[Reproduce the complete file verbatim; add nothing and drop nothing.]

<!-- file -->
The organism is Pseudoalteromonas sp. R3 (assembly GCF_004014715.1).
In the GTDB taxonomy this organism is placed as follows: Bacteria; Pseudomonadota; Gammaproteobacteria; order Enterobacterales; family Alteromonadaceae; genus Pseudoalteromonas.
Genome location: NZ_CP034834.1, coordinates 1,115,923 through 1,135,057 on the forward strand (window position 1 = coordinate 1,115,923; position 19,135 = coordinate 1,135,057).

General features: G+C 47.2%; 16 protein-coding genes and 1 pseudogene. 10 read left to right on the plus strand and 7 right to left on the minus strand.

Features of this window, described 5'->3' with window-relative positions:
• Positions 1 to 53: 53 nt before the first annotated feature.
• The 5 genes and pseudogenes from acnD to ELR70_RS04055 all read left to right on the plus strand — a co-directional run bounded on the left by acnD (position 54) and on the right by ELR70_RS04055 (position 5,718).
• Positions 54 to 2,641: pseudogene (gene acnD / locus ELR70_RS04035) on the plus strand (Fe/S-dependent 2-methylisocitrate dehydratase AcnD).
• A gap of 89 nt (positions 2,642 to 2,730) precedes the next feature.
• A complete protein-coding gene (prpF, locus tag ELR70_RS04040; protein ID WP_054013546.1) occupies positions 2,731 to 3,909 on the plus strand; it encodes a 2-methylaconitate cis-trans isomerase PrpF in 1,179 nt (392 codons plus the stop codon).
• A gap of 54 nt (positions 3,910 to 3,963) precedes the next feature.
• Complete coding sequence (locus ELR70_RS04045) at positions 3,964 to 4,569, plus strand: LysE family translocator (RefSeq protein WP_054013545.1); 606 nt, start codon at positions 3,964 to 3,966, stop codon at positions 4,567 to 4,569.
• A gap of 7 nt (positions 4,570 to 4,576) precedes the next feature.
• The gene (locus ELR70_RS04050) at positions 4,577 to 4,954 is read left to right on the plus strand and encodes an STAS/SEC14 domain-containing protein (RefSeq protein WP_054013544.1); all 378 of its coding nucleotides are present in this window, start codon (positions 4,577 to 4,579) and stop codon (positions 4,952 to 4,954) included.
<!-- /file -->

The organism is Pseudoalteromonas sp. R3 (assembly GCF_004014715.1).
In the GTDB taxonomy this organism is placed as follows: Bacteria; Pseudomonadota; Gammaproteobacteria; order Enterobacterales; family Alteromonadaceae; genus Pseudoalteromonas.
Genome location: NZ_CP034834.1, coordinates 1,115,923 through 1,135,057 on the forward strand (window position 1 = coordinate 1,115,923; position 19,135 = coordinate 1,135,057).

General features: G+C 47.2%; 16 protein-coding genes and 1 pseudogene. 10 read left to right on the plus strand and 7 right to left on the minus strand.

Features of this window, described 5'->3' with window-relative positions:
• Positions 1 to 53: 53 nt before the first annotated feature.
• The 5 genes and pseudogenes from acnD to ELR70_RS04055 all read left to right on the plus strand — a co-directional run bounded on the left by acnD (position 54) and on the right by ELR70_RS04055 (position 5,718).
• Positions 54 to 2,641: pseudogene (gene acnD / locus ELR70_RS04035) on the plus strand (Fe/S-dependent 2-methylisocitrate dehydratase AcnD).
• A gap of 89 nt (positions 2,642 to 2,730) precedes the next feature.
• A complete protein-coding gene (prpF, locus tag ELR70_RS04040; protein ID WP_054013546.1) occupies positions 2,731 to 3,909 on the plus strand; it encodes a 2-methylaconitate cis-trans isomerase PrpF in 1,179 nt (392 codons plus the stop codon).
• A gap of 54 nt (positions 3,910 to 3,963) precedes the next feature.
• Complete coding sequence (locus ELR70_RS04045) at positions 3,964 to 4,569, plus strand: LysE family translocator (RefSeq protein WP_054013545.1); 606 nt, start codon at positions 3,964 to 3,966, stop codon at positions 4,567 to 4,569.
• A gap of 7 nt (positions 4,570 to 4,576) precedes the next feature.
• The gene (locus ELR70_RS04050) at positions 4,577 to 4,954 is read left to right on the plus strand and encodes an STAS/SEC14 domain-containing protein (RefSeq protein WP_054013544.1); all 378 of its coding nucleotides are present in this window, start codon (positions 4,577 to 4,579) and stop codon (positions 4,952 to 4,954) included.